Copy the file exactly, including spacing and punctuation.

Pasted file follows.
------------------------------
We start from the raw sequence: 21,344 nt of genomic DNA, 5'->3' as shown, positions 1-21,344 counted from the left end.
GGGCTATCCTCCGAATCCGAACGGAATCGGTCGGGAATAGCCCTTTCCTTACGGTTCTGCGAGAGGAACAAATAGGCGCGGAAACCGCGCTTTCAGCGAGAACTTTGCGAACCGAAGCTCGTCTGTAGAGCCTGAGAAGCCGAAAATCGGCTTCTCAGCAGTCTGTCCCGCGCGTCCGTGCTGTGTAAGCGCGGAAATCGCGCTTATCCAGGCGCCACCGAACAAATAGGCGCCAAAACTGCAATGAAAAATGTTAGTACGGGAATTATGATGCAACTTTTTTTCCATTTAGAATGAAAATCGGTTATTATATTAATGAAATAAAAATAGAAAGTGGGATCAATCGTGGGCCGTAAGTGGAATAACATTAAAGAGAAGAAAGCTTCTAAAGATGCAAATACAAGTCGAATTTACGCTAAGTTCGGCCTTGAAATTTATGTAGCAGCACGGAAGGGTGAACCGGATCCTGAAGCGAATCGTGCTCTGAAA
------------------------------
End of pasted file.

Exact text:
We start from the raw sequence: 21,344 nt of genomic DNA, 5'->3' as shown, positions 1-21,344 counted from the left end.
GGGCTATCCTCCGAATCCGAACGGAATCGGTCGGGAATAGCCCTTTCCTTACGGTTCTGCGAGAGGAACAAATAGGCGCGGAAACCGCGCTTTCAGCGAGAACTTTGCGAACCGAAGCTCGTCTGTAGAGCCTGAGAAGCCGAAAATCGGCTTCTCAGCAGTCTGTCCCGCGCGTCCGTGCTGTGTAAGCGCGGAAATCGCGCTTATCCAGGCGCCACCGAACAAATAGGCGCCAAAACTGCAATGAAAAATGTTAGTACGGGAATTATGATGCAACTTTTTTTCCATTTAGAATGAAAATCGGTTATTATATTAATGAAATAAAAATAGAAAGTGGGATCAATCGTGGGCCGTAAGTGGAATAACATTAAAGAGAAGAAAGCTTCTAAAGATGCAAATACAAGTCGAATTTACGCTAAGTTCGGCCTTGAAATTTATGTAGCAGCACGGAAGGGTGAACCGGATCCTGAAGCGAATCGTGCTCTGAAA